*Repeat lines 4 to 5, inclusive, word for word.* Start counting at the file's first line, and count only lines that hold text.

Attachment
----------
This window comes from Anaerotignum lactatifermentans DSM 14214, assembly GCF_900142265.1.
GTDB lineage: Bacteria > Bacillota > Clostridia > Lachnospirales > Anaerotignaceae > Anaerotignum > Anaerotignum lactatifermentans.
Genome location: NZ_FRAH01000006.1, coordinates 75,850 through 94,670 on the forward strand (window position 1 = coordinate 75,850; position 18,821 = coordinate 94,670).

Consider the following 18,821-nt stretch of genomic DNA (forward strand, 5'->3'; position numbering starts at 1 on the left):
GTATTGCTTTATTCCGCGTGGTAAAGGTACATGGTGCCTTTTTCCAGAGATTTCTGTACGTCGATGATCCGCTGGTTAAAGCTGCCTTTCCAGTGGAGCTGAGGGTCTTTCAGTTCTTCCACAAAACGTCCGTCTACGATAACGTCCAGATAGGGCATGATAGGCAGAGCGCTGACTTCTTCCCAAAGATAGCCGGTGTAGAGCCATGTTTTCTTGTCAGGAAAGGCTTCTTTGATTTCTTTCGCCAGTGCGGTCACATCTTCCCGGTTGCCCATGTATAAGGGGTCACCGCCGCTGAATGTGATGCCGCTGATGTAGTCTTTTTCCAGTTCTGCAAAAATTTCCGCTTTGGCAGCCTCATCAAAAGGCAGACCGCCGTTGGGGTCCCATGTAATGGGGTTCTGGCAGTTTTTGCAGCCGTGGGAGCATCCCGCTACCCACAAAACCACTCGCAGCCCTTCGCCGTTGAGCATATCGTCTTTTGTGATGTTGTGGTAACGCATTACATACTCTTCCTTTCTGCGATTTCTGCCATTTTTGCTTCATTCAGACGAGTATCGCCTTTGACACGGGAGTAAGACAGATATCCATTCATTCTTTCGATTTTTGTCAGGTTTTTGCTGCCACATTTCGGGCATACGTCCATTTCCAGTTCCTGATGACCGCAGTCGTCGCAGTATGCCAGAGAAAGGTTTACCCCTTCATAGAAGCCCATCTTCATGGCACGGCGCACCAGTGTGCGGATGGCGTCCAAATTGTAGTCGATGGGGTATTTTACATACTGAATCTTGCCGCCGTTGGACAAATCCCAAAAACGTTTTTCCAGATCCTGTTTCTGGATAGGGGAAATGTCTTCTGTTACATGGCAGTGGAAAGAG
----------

Consider the following 18,821-nt stretch of genomic DNA (forward strand, 5'->3'; position numbering starts at 1 on the left):
GTATTGCTTTATTCCGCGTGGTAAAGGTACATGGTGCCTTTTTCCAGAGATTTCTGTACGTCGATGATCCGCTGGTTAAAGCTGCCTTTCCAGTGGAGCTGAGGGTCTTTCAGTTCTTCCACAAAACGTCCGTCTACGATAACGTCCAGATAGGGCATGATAGGCAGAGCGCTGACTTCTTCCCAAAGATAGCCGGTGTAGAGCCATGTTTTCTTGTCAGGAAAGGCTTCTTTGATTTCTTTCGCCAGTGCGGTCACATCTTCCCGGTTGCCCATGTATAAGGGGTCACCGCCGCTGAATGTGATGCCGCTGATGTAGTCTTTTTCCAGTTCTGCAAAAATTTCCGCTTTGGCAGCCTCATCAAAAGGCAGACCGCCGTTGGGGTCCCATGTAATGGGGTTCTGGCAGTTTTTGCAGCCGTGGGAGCATCCCGCTACCCACAAAACCACTCGCAGCCCTTCGCCGTTGAGCATATCGTCTTTTGTGATGTTGTGGTAACGCATTACATACTCTTCCTTTCTGCGATTTCTGCCATTTTTGCTTCATTCAGACGAGTATCGCCTTTGACACGGGAGTAAGACAGATATCCATTCATTCTTTCGATTTTTGTCAGGTTTTTGCTGCCACATTTCGGGCATACGTCCATTTCCAGTTCCTGATGACCGCAGTCGTCGCAGTATGCCAGAGAAAGGTTTACCCCTTCATAGAAGCCCATCTTCATGGCACGGCGCACCAGTGTGCGGATGGCGTCCAAATTGTAGTCGATGGGGTATTTTACATACTGAATCTTGCCGCCGTTGGACAAATCCCAAAAACGTTTTTCCAGATCCTGTTTCTGGATAGGGGAAATGTCTTCTGTTACATGGCAGTGGAAAGAG